Created: 6/9/1982

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Military-Party Relations

the military and the party uro ehvuiiuj eigne of strain.

Increasing frustration among military officials over party ineffectiveness is reflectedomment by the military mayor of Warsaw that the partyarty functionaries, on the other hand, are becoming more disturbed by the military's growing appetite for political power. Politburo member Olszowskl recent^vdeclarcd that he has "had enough" of the military.

Premier Jaruzelski, meanwhile, continues to expand the military's role in ruling the country. Over the last six months, the regime has given more power to the provincial military commissars, insta^odmany military officers as provincial governors

| Inrigadier generala longtime party official as first secretary in Poznan, and the^government reportedly plans more such replacements. HA

Military authorities also continue to oversee most government agencies and ministries and often exclude party officials from the decisionmaking process. ationwide review by the miTitarv of civil servants has resulted in some firings. H A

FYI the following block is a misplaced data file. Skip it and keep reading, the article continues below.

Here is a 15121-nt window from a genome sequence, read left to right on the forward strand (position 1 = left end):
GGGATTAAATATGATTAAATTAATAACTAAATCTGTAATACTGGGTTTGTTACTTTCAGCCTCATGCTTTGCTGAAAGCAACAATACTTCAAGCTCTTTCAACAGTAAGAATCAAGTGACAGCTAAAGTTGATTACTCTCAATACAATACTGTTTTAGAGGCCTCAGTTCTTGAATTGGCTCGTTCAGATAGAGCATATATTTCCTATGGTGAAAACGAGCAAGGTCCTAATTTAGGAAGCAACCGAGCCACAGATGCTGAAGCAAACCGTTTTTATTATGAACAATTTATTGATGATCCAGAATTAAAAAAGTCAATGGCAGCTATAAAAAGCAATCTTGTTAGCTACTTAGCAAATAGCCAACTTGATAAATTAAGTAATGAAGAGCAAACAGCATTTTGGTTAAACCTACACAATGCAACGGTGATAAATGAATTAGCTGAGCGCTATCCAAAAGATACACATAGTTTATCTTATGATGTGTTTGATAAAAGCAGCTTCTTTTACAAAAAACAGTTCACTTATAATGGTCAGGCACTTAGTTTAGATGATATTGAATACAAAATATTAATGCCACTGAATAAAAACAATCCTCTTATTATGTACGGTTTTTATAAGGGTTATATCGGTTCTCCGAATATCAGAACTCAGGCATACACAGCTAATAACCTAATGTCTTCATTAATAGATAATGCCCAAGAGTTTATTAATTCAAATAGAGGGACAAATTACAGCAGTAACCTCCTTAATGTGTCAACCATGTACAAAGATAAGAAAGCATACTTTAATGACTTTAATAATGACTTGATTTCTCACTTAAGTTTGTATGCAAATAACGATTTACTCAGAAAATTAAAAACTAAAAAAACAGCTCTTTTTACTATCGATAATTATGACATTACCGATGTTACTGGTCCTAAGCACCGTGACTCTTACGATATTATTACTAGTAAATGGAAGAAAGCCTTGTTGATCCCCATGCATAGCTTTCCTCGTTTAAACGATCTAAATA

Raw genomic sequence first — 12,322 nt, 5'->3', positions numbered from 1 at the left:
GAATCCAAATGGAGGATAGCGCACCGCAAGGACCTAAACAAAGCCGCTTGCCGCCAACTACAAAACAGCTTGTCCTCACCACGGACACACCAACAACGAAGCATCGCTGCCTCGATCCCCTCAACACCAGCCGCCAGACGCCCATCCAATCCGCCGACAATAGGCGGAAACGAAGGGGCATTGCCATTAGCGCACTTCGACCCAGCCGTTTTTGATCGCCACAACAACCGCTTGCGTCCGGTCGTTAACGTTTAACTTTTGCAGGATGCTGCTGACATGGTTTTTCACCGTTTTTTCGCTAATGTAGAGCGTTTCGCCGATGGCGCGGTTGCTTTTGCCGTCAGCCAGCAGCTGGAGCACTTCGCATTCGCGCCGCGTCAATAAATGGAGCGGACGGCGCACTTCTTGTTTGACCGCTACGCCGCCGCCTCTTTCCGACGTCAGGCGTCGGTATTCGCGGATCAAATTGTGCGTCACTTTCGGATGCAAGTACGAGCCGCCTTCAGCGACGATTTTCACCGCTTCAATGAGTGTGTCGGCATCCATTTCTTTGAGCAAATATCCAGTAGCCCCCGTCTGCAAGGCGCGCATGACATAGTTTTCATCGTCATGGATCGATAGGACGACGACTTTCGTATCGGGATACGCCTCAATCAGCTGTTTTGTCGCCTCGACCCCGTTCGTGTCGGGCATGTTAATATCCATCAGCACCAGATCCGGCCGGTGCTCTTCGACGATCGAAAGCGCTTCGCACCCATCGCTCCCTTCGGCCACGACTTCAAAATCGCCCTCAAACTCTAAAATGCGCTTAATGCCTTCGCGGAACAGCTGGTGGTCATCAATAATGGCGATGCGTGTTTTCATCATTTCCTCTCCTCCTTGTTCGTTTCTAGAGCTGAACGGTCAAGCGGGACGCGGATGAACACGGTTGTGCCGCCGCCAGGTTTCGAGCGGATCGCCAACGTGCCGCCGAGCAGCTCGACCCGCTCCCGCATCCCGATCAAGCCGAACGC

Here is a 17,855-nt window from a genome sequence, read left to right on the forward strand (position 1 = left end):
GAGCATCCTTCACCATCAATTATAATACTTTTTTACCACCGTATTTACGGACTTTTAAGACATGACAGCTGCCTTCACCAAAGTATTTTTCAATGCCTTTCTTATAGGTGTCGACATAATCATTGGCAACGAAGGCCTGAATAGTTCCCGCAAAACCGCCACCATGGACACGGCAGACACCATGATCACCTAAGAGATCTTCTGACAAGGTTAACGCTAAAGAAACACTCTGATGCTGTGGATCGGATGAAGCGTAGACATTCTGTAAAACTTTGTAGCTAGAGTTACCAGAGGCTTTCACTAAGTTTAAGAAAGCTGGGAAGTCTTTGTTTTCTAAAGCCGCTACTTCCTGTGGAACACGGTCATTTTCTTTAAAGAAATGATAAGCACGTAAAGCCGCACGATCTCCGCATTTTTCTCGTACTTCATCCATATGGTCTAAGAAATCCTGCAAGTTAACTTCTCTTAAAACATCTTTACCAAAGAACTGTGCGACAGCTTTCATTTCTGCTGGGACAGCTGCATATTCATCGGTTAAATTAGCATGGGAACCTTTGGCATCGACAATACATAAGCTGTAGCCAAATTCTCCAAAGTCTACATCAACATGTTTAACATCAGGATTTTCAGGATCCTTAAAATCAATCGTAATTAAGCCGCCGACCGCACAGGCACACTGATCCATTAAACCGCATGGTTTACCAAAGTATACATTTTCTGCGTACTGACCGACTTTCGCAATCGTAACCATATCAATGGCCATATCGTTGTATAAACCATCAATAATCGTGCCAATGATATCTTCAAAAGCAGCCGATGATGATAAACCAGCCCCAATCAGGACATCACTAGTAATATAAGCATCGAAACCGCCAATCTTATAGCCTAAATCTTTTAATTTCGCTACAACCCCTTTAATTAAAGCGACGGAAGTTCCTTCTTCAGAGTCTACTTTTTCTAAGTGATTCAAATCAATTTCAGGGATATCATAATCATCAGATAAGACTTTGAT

Commenti Most party officials recognize that the party is currently incapable of governing and appear resignedong period of martial law. Nevertheless, many regard the military's policiesirect threat to their power and perquisites. Internal bickering between the party and military authorities will divert attention from the problems of economic recovery and prolong the-confusion and inaction in the policymaking bureaucracy.

9 June2

Approved for Release.

Original document.